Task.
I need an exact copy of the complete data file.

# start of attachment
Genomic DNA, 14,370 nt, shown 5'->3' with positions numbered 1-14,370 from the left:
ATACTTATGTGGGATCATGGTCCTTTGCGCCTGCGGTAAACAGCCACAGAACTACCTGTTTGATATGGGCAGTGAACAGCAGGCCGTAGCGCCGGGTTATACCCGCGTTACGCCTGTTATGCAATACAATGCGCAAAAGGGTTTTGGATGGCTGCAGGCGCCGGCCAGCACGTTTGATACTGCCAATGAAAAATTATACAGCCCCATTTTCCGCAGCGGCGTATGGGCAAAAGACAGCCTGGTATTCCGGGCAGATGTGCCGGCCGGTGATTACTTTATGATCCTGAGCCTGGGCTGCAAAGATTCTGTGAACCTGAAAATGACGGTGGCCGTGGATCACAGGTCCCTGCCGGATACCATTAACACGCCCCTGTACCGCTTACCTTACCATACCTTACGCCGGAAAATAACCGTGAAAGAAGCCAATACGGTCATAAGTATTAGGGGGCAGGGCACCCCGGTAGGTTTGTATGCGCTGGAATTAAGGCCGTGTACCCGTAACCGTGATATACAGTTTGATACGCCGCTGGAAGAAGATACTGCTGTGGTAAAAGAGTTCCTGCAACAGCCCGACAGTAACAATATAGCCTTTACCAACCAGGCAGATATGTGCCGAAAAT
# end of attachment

Genomic DNA, 14,370 nt, shown 5'->3' with positions numbered 1-14,370 from the left:
ATACTTATGTGGGATCATGGTCCTTTGCGCCTGCGGTAAACAGCCACAGAACTACCTGTTTGATATGGGCAGTGAACAGCAGGCCGTAGCGCCGGGTTATACCCGCGTTACGCCTGTTATGCAATACAATGCGCAAAAGGGTTTTGGATGGCTGCAGGCGCCGGCCAGCACGTTTGATACTGCCAATGAAAAATTATACAGCCCCATTTTCCGCAGCGGCGTATGGGCAAAAGACAGCCTGGTATTCCGGGCAGATGTGCCGGCCGGTGATTACTTTATGATCCTGAGCCTGGGCTGCAAAGATTCTGTGAACCTGAAAATGACGGTGGCCGTGGATCACAGGTCCCTGCCGGATACCATTAACACGCCCCTGTACCGCTTACCTTACCATACCTTACGCCGGAAAATAACCGTGAAAGAAGCCAATACGGTCATAAGTATTAGGGGGCAGGGCACCCCGGTAGGTTTGTATGCGCTGGAATTAAGGCCGTGTACCCGTAACCGTGATATACAGTTTGATACGCCGCTGGAAGAAGATACTGCTGTGGTAAAAGAGTTCCTGCAACAGCCCGACAGTAACAATATAGCCTTTACCAACCAGGCAGATATGTGCCGAAAAT